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Structuring Legal Institutions

Dick W. P. Ruiter
Law and Philosophy
Vol. 17, No. 3, Laws, Institutions, and Facts (May, 1998), pp. 215-232
Published by: Springer
Stable URL: http://www.jstor.org/stable/3504879
Page Count: 18
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Structuring Legal Institutions
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Abstract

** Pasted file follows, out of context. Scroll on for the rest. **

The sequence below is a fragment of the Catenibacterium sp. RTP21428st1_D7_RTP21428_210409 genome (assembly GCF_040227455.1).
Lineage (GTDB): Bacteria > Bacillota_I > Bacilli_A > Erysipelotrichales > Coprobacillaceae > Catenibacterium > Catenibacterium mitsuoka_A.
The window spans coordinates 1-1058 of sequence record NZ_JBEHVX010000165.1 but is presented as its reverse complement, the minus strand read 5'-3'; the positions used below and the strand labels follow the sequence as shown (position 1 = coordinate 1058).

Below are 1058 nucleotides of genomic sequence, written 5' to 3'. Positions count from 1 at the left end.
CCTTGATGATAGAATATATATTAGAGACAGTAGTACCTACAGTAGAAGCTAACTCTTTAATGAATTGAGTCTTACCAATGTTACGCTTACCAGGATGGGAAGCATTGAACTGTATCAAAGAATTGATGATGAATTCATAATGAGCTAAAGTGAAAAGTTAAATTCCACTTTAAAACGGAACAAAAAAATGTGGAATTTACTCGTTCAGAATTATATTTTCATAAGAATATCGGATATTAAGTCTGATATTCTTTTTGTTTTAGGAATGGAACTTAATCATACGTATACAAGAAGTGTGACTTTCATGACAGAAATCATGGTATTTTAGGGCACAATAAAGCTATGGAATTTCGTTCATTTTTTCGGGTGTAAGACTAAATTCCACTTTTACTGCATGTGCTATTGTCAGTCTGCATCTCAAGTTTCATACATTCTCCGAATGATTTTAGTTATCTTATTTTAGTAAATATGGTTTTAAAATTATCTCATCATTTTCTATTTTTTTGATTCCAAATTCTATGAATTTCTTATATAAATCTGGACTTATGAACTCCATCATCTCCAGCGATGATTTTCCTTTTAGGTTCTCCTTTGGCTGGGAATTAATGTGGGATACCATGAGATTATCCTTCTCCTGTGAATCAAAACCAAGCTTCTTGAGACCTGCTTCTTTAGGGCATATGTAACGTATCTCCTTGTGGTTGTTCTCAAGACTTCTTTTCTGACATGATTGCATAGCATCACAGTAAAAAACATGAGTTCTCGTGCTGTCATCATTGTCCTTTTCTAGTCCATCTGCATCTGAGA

The article is concerned with the question of how legal institutions are structured with the use of constitutive, institutive, consequential, and terminative rules. To that end, the regulation of international treaties as laid down in the Vienna Convention on the Law of Treaties of 1969 is analysed. This leads to the discovery of two additional categories of rules: content rules and invalidating rules. Finally, the special status of unique legal institutions is investigated. Unique legal institutions -- for example, heads of state, parliaments, and supreme courts -- enjoy validity in a legal system to the exclusion of the validity of any other legal institution of the same category in that system.

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